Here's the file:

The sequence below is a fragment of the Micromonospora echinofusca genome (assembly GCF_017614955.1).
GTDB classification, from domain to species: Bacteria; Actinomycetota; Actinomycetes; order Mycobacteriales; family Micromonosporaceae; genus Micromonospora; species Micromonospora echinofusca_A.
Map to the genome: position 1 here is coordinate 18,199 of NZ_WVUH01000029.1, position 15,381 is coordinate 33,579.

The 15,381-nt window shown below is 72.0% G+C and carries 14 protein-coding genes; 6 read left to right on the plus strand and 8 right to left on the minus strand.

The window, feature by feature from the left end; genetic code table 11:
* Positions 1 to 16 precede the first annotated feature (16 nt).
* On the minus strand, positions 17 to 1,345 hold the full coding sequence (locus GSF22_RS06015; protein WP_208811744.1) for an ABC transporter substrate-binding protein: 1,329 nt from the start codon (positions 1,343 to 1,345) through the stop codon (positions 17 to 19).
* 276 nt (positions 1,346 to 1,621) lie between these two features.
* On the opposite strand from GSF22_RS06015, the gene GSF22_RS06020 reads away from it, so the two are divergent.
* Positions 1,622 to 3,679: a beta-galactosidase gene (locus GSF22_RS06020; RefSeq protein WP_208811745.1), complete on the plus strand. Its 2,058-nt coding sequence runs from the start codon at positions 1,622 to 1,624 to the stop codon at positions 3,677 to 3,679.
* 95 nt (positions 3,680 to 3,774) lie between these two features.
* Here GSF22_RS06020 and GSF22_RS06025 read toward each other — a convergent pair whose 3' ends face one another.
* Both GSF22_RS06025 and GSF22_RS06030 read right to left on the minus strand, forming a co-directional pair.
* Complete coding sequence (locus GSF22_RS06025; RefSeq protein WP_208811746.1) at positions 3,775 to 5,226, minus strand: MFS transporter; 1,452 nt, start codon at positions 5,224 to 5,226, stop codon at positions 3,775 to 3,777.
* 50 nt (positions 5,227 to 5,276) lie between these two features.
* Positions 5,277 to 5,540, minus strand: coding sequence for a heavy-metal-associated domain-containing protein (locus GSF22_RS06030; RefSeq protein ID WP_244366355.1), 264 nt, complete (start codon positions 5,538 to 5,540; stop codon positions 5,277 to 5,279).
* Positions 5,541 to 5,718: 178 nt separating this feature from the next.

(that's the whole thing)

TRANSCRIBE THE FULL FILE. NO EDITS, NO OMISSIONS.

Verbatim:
The sequence below is a fragment of the Micromonospora echinofusca genome (assembly GCF_017614955.1).
GTDB classification, from domain to species: Bacteria; Actinomycetota; Actinomycetes; order Mycobacteriales; family Micromonosporaceae; genus Micromonospora; species Micromonospora echinofusca_A.
Map to the genome: position 1 here is coordinate 18,199 of NZ_WVUH01000029.1, position 15,381 is coordinate 33,579.

The 15,381-nt window shown below is 72.0% G+C and carries 14 protein-coding genes; 6 read left to right on the plus strand and 8 right to left on the minus strand.

The window, feature by feature from the left end; genetic code table 11:
* Positions 1 to 16 precede the first annotated feature (16 nt).
* On the minus strand, positions 17 to 1,345 hold the full coding sequence (locus GSF22_RS06015; protein WP_208811744.1) for an ABC transporter substrate-binding protein: 1,329 nt from the start codon (positions 1,343 to 1,345) through the stop codon (positions 17 to 19).
* 276 nt (positions 1,346 to 1,621) lie between these two features.
* On the opposite strand from GSF22_RS06015, the gene GSF22_RS06020 reads away from it, so the two are divergent.
* Positions 1,622 to 3,679: a beta-galactosidase gene (locus GSF22_RS06020; RefSeq protein WP_208811745.1), complete on the plus strand. Its 2,058-nt coding sequence runs from the start codon at positions 1,622 to 1,624 to the stop codon at positions 3,677 to 3,679.
* 95 nt (positions 3,680 to 3,774) lie between these two features.
* Here GSF22_RS06020 and GSF22_RS06025 read toward each other — a convergent pair whose 3' ends face one another.
* Both GSF22_RS06025 and GSF22_RS06030 read right to left on the minus strand, forming a co-directional pair.
* Complete coding sequence (locus GSF22_RS06025; RefSeq protein WP_208811746.1) at positions 3,775 to 5,226, minus strand: MFS transporter; 1,452 nt, start codon at positions 5,224 to 5,226, stop codon at positions 3,775 to 3,777.
* 50 nt (positions 5,227 to 5,276) lie between these two features.
* Positions 5,277 to 5,540, minus strand: coding sequence for a heavy-metal-associated domain-containing protein (locus GSF22_RS06030; RefSeq protein ID WP_244366355.1), 264 nt, complete (start codon positions 5,538 to 5,540; stop codon positions 5,277 to 5,279).
* Positions 5,541 to 5,718: 178 nt separating this feature from the next.